With a cooling trade war, stocks perform well, including real estate.
A renewed optimism for trade talks between the U.S. and China helped push real estate stocks up so far this week, along with the broader stock market.
Since Monday, the S&P 500 is up 2 percent.
And 19 of the 28 real estate stocks The Real Deal follows — a mix of real estate investment trusts, real estate services firms and technology companies — also made gains for the week.
Among TRD’s stock list, CBRE was Thursday’s winner for the day. The real estate services firm’s stock jumped 3.03 percent since market open to close at $51.63.
For the week so far, two brokerages have seen the biggest percentage gains. Marcus & Millichap rose 4.12 percent, from $34.12 to $35.66; and Newmark Knight Frank ticked up 4.11 percent, from $8.27 to $8.61.
On the other end of the spectrum, national brokerage Realogy’s stock plummeted almost 23 percent to $4.73 on Thursday and was down 26% from Monday’s opening bell. Realogy disclosed on Wednesday that it is shutting down its military rewards program, a move that will impact its 2020 earnings.
Other industry indices saw a similar scenario play out, though with weaker gains than the S&P.
The Real Estate Select Sector SPDR Fund — an index that is heavily weighted in the real estate sector — inched up 0.43 percent for the week, ending the day trading at $39.20. And the week-to-date returns on industry group Nareit’s All-REIT index were up 0.66 percent as of Wednesday.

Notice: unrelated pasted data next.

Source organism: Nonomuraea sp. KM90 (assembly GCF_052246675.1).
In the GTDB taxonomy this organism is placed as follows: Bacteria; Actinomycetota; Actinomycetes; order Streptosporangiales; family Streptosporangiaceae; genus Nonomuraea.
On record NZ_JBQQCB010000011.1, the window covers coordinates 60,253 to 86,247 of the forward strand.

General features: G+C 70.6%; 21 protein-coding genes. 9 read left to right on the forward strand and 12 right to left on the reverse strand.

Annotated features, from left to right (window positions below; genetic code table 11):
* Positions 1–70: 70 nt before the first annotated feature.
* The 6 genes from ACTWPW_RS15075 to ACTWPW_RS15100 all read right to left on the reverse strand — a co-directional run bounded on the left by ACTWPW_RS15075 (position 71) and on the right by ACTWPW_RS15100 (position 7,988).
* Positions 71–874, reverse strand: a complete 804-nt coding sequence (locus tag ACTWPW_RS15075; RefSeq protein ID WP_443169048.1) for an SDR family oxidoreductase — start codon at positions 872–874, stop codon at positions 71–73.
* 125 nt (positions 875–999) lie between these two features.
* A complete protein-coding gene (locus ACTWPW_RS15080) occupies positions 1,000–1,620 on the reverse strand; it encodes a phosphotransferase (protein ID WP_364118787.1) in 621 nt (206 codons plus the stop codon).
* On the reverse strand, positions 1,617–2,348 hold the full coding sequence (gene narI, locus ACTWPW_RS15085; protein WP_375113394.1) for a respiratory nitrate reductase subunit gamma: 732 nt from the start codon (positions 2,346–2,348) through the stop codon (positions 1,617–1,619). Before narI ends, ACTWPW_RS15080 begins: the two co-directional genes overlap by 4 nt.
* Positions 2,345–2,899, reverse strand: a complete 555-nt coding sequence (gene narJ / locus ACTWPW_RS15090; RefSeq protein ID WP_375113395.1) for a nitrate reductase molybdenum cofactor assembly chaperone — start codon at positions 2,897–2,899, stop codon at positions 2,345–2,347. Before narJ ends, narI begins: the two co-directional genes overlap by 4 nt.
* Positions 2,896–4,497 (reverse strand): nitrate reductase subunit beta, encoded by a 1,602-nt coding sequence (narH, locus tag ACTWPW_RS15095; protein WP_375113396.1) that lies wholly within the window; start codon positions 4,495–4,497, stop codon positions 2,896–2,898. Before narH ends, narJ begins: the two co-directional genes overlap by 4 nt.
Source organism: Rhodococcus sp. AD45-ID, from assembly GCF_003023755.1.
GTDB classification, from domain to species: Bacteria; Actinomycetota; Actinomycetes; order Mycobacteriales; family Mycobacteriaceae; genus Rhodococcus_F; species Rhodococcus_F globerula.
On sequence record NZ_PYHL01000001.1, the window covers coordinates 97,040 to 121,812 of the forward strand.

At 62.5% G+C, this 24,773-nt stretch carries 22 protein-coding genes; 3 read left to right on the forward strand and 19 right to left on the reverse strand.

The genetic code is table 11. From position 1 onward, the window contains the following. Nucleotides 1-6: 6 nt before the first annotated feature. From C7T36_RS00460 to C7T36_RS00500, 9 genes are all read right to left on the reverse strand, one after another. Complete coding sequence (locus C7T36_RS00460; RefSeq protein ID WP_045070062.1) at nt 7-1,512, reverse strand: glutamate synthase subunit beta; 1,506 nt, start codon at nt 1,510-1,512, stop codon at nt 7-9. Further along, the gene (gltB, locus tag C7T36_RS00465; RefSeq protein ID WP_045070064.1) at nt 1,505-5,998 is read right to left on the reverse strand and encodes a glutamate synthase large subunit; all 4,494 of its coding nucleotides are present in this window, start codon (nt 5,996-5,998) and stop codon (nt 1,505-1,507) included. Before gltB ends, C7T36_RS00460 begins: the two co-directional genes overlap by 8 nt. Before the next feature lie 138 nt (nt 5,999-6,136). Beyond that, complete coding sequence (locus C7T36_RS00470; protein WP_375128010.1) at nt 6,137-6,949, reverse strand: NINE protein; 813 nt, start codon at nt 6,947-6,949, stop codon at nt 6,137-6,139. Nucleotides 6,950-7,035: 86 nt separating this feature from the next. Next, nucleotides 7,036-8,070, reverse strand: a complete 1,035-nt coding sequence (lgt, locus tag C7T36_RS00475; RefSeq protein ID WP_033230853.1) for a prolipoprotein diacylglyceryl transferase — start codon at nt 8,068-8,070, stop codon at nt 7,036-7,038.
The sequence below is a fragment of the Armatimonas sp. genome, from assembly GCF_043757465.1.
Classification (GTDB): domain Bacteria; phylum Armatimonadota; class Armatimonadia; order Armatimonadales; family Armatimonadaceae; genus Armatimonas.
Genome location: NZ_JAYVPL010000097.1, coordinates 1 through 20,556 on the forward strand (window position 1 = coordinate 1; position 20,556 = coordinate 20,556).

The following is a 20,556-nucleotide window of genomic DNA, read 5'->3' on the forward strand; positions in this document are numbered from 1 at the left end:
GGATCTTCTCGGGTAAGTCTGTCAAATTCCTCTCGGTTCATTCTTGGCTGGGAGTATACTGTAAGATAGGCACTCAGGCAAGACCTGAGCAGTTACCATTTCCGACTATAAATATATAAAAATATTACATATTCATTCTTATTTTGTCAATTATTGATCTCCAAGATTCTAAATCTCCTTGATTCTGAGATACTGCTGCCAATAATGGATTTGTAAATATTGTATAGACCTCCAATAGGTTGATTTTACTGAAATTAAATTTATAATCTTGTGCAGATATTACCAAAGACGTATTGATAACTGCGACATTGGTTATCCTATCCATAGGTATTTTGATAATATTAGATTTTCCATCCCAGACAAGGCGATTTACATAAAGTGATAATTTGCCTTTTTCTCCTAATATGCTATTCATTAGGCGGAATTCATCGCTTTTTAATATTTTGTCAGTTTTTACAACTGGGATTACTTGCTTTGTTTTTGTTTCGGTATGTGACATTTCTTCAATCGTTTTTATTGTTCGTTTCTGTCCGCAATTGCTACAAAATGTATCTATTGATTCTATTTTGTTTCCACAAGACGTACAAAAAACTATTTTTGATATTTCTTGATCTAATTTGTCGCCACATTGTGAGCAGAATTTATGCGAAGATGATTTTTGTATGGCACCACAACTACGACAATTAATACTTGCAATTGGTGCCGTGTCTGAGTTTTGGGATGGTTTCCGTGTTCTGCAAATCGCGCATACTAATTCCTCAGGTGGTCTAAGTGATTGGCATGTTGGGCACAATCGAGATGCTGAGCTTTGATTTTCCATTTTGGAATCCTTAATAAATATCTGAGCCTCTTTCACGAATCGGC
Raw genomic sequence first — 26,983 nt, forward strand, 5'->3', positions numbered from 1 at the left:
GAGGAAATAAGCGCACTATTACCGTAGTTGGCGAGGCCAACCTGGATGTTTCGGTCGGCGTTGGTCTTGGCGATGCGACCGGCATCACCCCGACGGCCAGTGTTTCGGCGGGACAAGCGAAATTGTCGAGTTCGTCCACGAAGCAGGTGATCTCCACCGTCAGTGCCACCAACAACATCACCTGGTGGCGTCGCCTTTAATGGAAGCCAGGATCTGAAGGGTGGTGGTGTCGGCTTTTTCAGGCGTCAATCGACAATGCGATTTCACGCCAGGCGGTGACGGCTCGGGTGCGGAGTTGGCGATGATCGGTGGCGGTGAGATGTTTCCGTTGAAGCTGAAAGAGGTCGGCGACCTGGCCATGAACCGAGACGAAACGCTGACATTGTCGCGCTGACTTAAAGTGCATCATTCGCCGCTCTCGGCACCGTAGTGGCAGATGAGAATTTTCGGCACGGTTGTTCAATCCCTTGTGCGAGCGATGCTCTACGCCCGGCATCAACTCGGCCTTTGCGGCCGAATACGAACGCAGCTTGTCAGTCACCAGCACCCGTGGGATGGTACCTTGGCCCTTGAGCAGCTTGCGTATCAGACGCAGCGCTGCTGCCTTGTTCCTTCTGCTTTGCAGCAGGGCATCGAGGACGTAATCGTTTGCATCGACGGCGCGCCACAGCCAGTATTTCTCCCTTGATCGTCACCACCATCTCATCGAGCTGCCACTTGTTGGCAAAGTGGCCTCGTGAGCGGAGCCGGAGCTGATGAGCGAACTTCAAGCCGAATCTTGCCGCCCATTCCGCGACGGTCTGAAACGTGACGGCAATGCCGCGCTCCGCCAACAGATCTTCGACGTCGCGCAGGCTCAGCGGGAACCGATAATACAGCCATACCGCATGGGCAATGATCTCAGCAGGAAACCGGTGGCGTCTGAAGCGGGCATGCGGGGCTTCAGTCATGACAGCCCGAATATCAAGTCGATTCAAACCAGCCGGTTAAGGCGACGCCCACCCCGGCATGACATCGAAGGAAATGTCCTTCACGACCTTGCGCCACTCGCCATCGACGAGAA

Though real estate stocks also have been hurt by broader market fluctuations, there are signs they are outperforming.
For example, over the past month, the SPDR Fund has grown 5.5 percent, compared to the S&P, which has fallen 3.3 percent.
The stock market overall has taken hits over the past several weeks on fears of a looming recession and the U.S.’s trade war with China. For example, concerns over an inverted yield curve —
a potential red flag for a U.S. economic downturn — sent the Dow spiraling 800 points earlier this month. And last week, a new round of tariffs imposed by China set off another market selloff.